The Bill of Materials (BOM) is such an important report yet it is surprising the number of users that do not have a formal strategy in place with how their bill of materials is created, edited and approved. I’ve seen clients who don’t even use the SOLIDWORKS BOM functionality and continue to use old techniques such as manually counting and entering lines in Microsoft Excel. A number of years ago, there were good excuses why this still might be necessary, but it is definitely not the case anymore!
To see the SOLIDWORKS BOM in action, I would recommend watching this video:
SOLIDWORKS BOM Types
To understand a little more about the bill of materials functionality within SOLIDWORKS and SOLIDWORKS PDM, I have noted a few different versions of the BOM you should be aware of:
- SOLIDWORKS BOM in an Assembly
- SOLIDWORKS BOM in a Drawing
- SOLIDWORKS PDM BOM
- SOLIDWORKS PDM Computed BOM
- SOLIDWORKS PDM Saved BOM
SOLIDWORKS BOM Best Practice
When planning your bill of materials process, it would be advantageous to have a good understanding of what you can and can’t do with these BOM’s and the roles that they play. Here are a few thoughts on the matter related to recommended process.
If there is a lot of rearrangement of the bill of materials, removed components, embedded cutlists, etc. then I would recommend the SOLIDWORKS BOM in an Assembly be the best starting point. It provides the most amount of control and manipulation with how the SolidWorks design is constructed. This BOM can be placed directly on a drawing avoiding the need to recompute and rearrange the BOM on the drawing. If the majority of your rearrangement of the BOM is due to what is on the drawing, you may consider starting on the drawing and avoiding the need for the assembly BOM all together.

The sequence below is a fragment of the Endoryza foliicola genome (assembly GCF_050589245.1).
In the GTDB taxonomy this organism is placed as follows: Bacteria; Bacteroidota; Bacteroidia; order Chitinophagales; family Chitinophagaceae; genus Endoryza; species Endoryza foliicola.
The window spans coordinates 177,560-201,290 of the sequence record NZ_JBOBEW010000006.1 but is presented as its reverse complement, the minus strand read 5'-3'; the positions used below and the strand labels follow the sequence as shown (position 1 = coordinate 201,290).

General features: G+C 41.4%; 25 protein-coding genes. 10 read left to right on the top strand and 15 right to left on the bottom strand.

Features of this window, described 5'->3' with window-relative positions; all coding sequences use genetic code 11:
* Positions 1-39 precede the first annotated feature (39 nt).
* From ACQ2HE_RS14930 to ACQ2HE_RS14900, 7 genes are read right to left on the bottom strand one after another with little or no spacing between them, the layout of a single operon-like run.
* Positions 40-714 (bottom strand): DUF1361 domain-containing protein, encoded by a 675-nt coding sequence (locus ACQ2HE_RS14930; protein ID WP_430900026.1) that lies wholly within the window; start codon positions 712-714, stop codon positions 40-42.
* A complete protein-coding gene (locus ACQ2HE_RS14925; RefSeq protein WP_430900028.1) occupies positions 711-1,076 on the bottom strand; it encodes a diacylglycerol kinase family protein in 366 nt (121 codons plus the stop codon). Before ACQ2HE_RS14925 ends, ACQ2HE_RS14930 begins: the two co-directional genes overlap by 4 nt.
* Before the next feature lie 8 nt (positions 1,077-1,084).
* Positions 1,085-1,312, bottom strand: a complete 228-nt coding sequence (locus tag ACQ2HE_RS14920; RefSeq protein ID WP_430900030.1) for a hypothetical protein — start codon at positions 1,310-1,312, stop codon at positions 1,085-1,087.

If control over the bill of materials is required, SOLIDWORKS PDM can help there. The starting point for the BOM in SOLIDWORKS PDM is either the “SOLIDWORKS PDM BOM” which is identical to the SOLIDWORKS Assembly or Drawing BOM or the “SOLIDWORKS PDM Computed BOM” which is computed by SOLIDWORKS PDM on the fly based on file reference counts. If there is no modification to the BOM in SOLIDWORKS, these are likely going to be the same. Both of these are under revision control with the assembly or drawing from which they are derived from.
To provide an increased amount of control, either one of these BOM’s can be saved to create a “SOLIDWORKS PDM Saved BOM”. This treats the BOM as it’s own entity and provides the flexibility of changing pretty much whatever you want.
Regardless of the BOM you are using in SOLIDWORKS PDM, you always have the ability to compare and export which can help a tremendous amount when communicating with other departments.
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